Now the 20-21 financial year has come to an end, you’re probably getting ready to prepare your tax return. But did you know that when you have an investment property that is being rented out (or on the market to rent), you may be able to claim tax deductions for expenses related to that property? While we’ve listed some of the top tax deductions for investment properties in Australia below, we do recommend you speak to your accountant or financial advisor.
Rental advertising costs
Landlords need to find tenants or re-let properties and do so through a range of advertising. If you market your property using online, print media, brochures and signs, you can claim these advertising expenses against your income in the same year you paid for them.
Investors can claim the interest charged on a loan for an investment property and any bank fees for servicing that loan.
Rates can be deducted in the year that they are paid, although you can only claim them during periods in which the house was rented.
Depending on when your investment property was built, you may be able to claim a deduction on the depreciation of the building’s structure and any renovations you make to the property.
When offering a rental, landlords often install dishwashers, washing machines, air conditioners, stoves and other assets. Just like the building itself, these appliances decline in value and landlords can claim this depreciation over several years, usually in line with each asset’s “effective life”.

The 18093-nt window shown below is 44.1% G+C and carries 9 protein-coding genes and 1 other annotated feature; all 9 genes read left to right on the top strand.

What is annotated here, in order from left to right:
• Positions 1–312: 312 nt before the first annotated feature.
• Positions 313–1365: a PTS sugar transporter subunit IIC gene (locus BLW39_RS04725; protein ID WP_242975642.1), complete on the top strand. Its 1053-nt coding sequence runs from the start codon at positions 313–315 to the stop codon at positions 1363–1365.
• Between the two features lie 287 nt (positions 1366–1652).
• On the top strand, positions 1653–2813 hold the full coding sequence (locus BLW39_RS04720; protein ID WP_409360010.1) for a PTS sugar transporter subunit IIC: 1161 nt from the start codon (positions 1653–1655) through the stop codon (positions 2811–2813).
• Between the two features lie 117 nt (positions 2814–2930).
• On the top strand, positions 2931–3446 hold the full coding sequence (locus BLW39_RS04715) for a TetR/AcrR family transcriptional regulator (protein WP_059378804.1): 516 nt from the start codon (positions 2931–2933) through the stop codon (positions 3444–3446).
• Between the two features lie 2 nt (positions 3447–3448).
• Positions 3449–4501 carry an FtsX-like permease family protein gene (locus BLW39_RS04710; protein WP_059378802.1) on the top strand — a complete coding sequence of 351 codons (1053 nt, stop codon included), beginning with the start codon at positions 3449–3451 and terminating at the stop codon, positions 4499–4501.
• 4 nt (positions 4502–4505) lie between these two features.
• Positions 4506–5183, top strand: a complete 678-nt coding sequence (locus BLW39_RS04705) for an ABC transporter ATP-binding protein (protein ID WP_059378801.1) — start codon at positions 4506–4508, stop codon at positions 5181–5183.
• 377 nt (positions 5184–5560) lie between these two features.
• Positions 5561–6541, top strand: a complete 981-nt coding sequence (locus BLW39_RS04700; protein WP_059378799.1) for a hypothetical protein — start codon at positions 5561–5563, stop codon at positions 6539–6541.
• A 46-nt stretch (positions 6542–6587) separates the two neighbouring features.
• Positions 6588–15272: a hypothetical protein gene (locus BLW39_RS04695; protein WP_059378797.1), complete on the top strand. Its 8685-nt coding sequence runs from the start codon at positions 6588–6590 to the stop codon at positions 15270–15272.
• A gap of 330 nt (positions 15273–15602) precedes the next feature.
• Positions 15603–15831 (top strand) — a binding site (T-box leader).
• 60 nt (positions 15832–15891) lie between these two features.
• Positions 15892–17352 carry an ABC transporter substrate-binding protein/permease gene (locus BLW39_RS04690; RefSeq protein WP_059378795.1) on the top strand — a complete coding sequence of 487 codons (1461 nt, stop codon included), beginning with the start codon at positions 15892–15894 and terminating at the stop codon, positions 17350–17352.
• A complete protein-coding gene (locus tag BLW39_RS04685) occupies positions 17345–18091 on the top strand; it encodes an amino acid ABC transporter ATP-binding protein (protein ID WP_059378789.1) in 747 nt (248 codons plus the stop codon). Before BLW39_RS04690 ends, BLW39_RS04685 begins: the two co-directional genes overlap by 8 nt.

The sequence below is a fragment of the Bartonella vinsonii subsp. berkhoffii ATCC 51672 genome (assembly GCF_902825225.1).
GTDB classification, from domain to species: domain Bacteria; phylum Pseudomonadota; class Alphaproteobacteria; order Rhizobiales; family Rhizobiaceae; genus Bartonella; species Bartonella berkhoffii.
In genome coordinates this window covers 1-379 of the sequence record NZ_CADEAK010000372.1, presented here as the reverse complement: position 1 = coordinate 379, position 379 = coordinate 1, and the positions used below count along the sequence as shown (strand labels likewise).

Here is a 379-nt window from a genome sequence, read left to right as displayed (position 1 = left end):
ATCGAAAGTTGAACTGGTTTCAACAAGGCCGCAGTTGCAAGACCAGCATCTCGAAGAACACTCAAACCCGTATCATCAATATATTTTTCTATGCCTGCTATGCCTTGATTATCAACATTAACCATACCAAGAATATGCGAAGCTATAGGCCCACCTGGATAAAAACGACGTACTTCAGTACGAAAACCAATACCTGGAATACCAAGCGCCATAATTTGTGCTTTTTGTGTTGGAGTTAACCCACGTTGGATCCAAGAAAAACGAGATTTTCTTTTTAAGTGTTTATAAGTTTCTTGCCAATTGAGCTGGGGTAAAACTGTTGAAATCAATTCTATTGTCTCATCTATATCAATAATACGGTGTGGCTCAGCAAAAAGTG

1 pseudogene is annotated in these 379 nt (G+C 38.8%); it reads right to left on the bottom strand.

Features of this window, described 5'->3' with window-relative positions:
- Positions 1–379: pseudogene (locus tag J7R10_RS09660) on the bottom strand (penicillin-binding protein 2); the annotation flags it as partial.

Repairs and maintenance
You can claim repairs as an immediate deduction if they relate directly to wear and tear.
Garden and maintenance
Property owners can claim the upkeep and replacement of plants and structures as an immediate deduction.
You can claim the cost of insuring a rental property.
The numbers can become confusing with property investments, so most landlords have an accountant. You can claim the costs of advice, preparation of tax returns and expenses incurred for management of your rental accounts in the same year the costs were incurred.
Property Management Agent’s fees
Fees or commission paid to agents who collect rent, find tenants and maintain your rental are tax-deductible.
Stationery and phone costs
Serving as a landlord is similar to running a business, and so the ATO will allow you to claim deductions for stationery, phone contracts, internet and electricity usage – as long as you only claim for the portion of these expenses that relate to your investment property.
Costs for legal advice and documents that relate to rental activities are tax-deductible. For example, if you are evicting a tenant or going to court over unpaid rent, then you can claim the costs of doing so, as well as the costs of preparing all relevant legal documents. This is general information only and you should always seek professional advice relevant to your own circumstances.